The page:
At least 90 people have died in the northeastern Indian states of Uttar Pradesh and Bihar over the last four days after heavy rains wreaked havoc in the region.
According to state meteorologists, Uttar Pradesh got record rainfall on Friday - 1,700% above normal -- with the state's east the worst hit, Anadolu Agency reports.
At least 73 people have died in Uttar Pradesh alone, according to state disaster management department data. Another 17 died in Bihar, said a state official.
On Saturday, 26 people died due to rain-related incidents in Uttar Pradesh, up from the previous toll of 47. Various districts cancelled school due to the heavy downpour.
Uttar Pradesh Chief Minister Yogi Adityanath instructed district officials to provide help to those affected by floods, announcing compensation of $5,700 for the families of those killed in flood-related incidents.
Bihar Chief Minister Nitish Kumar also ordered relief work for those hit by the floods.
Many districts of the state have been affected by floods. Heavy downpour has affected normal life in many districts," Kumar told reporters in Patna, the capital of Bihar.
I have asked officials to extend help wherever needed. We have also shifted many people to relief camps, where the administration is looking after them."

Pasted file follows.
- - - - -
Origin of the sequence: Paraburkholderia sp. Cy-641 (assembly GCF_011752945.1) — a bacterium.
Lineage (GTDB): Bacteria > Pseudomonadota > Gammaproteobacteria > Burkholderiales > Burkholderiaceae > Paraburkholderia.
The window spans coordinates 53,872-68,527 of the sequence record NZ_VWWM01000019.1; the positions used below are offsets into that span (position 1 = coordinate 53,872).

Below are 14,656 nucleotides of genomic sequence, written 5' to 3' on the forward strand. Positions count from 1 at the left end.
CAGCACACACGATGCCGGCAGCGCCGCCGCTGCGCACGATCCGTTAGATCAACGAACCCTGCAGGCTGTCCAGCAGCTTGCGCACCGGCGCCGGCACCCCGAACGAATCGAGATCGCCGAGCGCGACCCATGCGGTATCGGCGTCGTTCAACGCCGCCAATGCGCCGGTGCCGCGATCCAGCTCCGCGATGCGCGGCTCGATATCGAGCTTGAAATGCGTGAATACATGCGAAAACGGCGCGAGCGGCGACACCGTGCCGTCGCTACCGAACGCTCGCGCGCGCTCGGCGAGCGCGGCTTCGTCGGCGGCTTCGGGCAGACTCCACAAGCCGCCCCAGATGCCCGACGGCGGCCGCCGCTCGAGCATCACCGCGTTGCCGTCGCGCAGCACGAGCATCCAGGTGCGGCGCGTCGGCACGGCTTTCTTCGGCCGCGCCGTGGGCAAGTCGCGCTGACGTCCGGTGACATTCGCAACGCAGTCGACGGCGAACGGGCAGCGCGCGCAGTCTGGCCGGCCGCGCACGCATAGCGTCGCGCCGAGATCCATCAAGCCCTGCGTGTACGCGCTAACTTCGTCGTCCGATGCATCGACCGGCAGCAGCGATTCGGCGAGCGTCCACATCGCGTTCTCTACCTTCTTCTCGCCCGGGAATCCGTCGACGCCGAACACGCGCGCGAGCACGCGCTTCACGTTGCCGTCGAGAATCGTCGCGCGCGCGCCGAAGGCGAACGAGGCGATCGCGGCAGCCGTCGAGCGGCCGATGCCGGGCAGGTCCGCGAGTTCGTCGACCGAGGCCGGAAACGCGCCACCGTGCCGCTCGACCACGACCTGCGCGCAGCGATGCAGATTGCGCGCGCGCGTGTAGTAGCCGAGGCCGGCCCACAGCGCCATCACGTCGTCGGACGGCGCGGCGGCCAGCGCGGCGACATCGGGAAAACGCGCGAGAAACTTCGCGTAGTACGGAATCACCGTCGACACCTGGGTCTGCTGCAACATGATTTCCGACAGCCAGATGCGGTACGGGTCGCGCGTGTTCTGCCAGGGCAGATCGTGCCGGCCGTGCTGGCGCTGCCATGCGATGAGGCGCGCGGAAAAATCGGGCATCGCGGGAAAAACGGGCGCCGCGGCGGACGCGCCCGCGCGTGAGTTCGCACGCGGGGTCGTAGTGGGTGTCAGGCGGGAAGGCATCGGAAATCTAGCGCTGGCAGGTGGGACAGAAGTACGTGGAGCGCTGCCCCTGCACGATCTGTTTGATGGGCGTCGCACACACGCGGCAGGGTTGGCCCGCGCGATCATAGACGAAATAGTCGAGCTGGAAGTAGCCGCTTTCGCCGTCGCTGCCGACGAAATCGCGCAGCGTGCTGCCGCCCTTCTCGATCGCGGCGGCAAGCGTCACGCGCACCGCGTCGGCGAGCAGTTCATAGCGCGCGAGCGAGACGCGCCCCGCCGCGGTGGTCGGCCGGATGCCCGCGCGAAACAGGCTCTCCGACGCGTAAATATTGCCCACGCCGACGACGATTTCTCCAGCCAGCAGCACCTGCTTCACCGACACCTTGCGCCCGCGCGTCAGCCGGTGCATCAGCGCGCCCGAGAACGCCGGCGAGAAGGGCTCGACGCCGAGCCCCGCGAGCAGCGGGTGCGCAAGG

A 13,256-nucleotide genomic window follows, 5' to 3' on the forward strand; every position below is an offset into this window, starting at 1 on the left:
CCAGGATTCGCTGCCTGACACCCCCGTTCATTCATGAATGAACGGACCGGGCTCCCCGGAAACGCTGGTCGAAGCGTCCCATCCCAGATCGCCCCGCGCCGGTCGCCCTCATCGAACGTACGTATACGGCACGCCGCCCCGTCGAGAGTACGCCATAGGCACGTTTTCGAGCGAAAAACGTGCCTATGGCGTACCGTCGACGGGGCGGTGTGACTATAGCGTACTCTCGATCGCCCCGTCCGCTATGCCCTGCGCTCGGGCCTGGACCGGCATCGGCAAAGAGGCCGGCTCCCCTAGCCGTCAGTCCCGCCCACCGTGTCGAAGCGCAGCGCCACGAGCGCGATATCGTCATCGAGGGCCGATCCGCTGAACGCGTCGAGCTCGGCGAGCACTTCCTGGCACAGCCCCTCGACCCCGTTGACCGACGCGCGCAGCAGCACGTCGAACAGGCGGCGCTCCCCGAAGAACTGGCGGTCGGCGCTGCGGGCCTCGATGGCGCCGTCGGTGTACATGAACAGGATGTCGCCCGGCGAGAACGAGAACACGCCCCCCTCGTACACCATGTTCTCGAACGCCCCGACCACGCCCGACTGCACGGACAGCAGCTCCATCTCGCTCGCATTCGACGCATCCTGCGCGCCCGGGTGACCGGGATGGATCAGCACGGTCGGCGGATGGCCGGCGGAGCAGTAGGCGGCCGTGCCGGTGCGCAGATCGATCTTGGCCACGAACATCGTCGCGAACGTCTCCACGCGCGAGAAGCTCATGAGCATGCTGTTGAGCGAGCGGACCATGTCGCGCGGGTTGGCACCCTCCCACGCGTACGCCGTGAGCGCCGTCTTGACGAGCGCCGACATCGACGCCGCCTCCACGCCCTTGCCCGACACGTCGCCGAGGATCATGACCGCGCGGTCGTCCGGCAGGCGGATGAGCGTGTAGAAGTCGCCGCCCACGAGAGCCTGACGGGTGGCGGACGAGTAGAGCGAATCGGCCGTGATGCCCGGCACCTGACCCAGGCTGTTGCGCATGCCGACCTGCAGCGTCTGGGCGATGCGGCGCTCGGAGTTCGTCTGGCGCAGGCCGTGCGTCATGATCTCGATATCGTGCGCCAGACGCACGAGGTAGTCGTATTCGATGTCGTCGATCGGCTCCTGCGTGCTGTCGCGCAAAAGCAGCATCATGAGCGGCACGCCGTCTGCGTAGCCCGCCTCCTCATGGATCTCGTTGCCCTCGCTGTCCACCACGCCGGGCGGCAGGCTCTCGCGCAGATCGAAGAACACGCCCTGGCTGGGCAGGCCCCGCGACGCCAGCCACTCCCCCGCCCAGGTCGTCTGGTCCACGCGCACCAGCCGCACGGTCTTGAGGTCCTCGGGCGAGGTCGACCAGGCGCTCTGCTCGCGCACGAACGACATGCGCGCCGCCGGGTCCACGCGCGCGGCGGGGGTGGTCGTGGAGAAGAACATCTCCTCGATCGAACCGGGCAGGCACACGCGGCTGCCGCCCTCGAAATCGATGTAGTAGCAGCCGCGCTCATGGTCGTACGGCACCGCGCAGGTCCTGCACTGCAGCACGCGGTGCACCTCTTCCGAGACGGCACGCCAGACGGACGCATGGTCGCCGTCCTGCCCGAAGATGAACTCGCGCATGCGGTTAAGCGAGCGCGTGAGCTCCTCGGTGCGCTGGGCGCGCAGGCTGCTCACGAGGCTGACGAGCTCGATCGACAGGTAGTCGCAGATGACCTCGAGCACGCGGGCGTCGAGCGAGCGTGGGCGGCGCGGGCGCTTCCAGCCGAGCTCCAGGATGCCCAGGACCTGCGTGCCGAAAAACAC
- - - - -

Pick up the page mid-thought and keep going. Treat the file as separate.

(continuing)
Three days of downpour left almost 80% of city localities flooded, including hospitals and schools. The National Disaster Response Force (NDRF) was deployed at various points of the city for relief and rescue work.
The weather office issued a red alert for the city, warning of "heavy to very heavy rainfall" for Patna until Sept. 30.
Many hospitals in Patna are flooded after heavy rains hit the city. Videos on social media show flooding of roads leading to traffic jams, with electricity also disrupted in many parts of the city.
Source: Kazinform News Agency
This information may not be reproduced without reference to Kazakhstan Today. Copyright of materials of News Agency Kazakhstan Today.
When citing our content a hyperlink to this Kazakhstan Today website is obligatory.